Ruling that all the information should be disclosed, the tribunal accepted there was “significant public interest in transparency in relation to the actions of councils borrowing for the purposes of making a profit” and said the suggestion Thurrock had breached statutory guidelines by doing so was “plausible”.
“Further we accept that there are plausible concerns in relation to one of the companies through which the council invests in renewable energy.”
An ICO spokesperson said: “The Commissioner has considered the Tribunal’s interim decision and noted the reasons for it, and does not propose to seek permission to appeal the interim decision.”
While Thurrock insists it follows transparency rules and regularly publishes information about its spending, the tribunal said concerns raised by the Bureau about the lack of adequate checks and balances relating to the investments were valid, adding: “We have not seen evidence to suggest there is anywhere near the level of transparency sufficient to allow an informed member of the public to understand the exposure to risk that the council has as a result of borrowing and investment decisions.”
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The tribunal ordered that the council disclose the information to the Bureau by April 12. Although Thurrock can choose to challenge the ruling, John Kent, the council’s Labour opposition leader, called on it to comply.
He said: “This is a very positive ruling, not just for Thurrock, but for open local government across the country.
“Good local governance relies on openness and transparency – this council attempted to keep secret how they were spending hundreds of millions of pounds of public money and that was just wrong.”
The Bureau's fight for transparency was backed by The Times, Reach and Archant, the UK's two largest regional and local newspaper groups, and specialist publications such as the Local Government Chronicle and the Municipal Journal, as well as freedom of speech campaigners, including Index on Censorship. It was helped by Wiggin, a firm of media law experts.
Thurrock council said it was disappointed in the tribunal's decision and did not say whether it would continue to fight to withhold the information.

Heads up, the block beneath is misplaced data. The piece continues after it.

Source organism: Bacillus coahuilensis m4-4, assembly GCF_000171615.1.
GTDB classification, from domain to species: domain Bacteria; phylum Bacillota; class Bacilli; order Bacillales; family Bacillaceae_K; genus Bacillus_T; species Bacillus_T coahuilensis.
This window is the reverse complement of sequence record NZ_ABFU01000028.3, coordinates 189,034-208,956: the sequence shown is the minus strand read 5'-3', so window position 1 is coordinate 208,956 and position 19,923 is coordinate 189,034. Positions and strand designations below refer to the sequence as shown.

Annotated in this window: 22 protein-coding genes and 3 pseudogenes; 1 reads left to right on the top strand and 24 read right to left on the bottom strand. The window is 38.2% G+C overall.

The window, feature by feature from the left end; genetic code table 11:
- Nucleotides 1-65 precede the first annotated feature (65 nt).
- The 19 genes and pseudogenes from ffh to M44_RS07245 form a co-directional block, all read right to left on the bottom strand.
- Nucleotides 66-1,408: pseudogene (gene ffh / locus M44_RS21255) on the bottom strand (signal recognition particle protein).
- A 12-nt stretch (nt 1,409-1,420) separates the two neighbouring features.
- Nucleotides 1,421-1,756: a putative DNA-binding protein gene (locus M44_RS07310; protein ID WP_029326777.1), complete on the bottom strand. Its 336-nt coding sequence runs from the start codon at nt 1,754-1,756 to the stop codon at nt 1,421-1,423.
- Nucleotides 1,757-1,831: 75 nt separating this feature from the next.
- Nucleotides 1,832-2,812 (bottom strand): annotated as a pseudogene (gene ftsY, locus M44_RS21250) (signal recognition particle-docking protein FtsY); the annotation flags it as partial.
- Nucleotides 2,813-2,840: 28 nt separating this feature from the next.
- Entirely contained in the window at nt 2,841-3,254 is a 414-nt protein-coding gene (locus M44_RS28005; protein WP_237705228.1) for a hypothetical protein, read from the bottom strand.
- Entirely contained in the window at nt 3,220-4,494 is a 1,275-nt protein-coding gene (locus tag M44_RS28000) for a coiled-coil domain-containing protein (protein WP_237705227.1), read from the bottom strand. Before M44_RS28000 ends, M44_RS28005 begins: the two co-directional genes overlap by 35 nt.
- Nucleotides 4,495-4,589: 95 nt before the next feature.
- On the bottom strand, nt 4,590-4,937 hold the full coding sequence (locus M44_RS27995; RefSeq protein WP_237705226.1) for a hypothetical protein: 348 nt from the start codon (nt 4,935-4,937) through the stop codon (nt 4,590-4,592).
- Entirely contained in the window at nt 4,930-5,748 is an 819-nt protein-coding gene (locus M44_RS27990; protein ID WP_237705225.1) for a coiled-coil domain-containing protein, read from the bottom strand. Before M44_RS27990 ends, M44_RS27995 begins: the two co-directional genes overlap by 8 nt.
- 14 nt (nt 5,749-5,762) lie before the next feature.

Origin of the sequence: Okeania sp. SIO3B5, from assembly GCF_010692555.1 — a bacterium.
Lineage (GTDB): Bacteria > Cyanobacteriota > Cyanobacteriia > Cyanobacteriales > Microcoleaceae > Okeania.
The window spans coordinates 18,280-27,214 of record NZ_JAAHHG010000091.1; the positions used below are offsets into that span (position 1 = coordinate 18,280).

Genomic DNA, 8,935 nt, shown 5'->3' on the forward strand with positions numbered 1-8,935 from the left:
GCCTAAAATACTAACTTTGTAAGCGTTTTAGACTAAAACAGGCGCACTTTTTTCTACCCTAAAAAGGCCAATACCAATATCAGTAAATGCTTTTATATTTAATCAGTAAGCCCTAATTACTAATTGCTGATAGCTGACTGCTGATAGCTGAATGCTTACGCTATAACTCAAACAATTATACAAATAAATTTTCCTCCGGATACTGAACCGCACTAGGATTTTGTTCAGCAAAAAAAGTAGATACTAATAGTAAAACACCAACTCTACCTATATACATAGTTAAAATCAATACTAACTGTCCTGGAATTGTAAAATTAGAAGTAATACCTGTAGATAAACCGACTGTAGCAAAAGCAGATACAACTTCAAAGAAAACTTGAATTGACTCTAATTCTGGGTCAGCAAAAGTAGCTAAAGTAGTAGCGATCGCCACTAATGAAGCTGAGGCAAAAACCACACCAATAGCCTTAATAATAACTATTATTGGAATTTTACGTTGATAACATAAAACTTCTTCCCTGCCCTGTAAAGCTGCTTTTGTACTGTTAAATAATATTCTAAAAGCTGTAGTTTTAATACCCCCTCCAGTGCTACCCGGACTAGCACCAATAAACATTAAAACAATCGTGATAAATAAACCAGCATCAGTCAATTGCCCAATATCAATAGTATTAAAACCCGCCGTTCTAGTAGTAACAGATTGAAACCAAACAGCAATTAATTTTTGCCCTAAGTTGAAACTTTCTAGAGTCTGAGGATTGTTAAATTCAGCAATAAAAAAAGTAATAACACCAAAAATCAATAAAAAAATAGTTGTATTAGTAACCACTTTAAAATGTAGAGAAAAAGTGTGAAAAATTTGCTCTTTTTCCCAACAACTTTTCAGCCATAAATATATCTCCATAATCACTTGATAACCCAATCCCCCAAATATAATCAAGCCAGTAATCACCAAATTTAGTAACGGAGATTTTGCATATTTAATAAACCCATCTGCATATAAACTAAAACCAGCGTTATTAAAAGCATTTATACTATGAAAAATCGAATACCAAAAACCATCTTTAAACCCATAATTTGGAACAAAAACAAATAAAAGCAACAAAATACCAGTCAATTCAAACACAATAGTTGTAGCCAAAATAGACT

What this means for you
The tribunal’s ruling could provide a powerful tool for local citizens and reporters to hold local authorities to account – and you can help wield it.
While councils are subject to rules around transparent spending and decision-making, their dealings with the private sector are not. Too often journalists or members of the public hoping to scrutinise these relationships are blocked on the grounds of commercial sensitivity.
But this potentially landmark ruling reaffirms, in the strongest possible terms, that the public interest in transparency can supersede the commercial interests of councils and the companies they do business with – especially when huge sums of money are involved.
It also sends a clear message to local authorities that they can no longer necessarily get away with impeding public understanding of the decisions they take by making them behind closed doors.
You don't have to be a journalist to get involved. If you're concerned about what's happening in your area you can help test this:
- Sign up to the Bureau Local network for updates on this and our wider fight for better access to local information
- Raise questions about key business deals at public meetings or through council press offices
- Challenge situations where the public and press are excluded from access to information
- Submit Freedom of Information requests to councils asking for information about their commercial relationships. Here’s a tool that can help you put in a request.
Each time when taking these actions you can point to the ruling – there are two parts, 1) on investments and 2) on borrowing – as a compelling reason why the council should comply, and the Bureau would love to hear how you get on. Please let us know by emailing [email protected] or by joining the Bureau Local network to take part in our collaborative investigations and help shape the future of journalism in the UK.
Reporter: Gareth Davies
Desk editor: Megan Lucero
Investigations editor: Meirion Jones
Production editor: Frankie Goodway
Legal team: Wiggin, Stephen Shotnes (Simons Muirhead Burton)
Our reporting on jobs is part of our Bureau Local project, which has many funders. None of our funders have any influence over the Bureau’s editorial decisions or output.
Header image: The Thurrock council headquarters in Essex. Credit: Alex Sturrock for The Bureau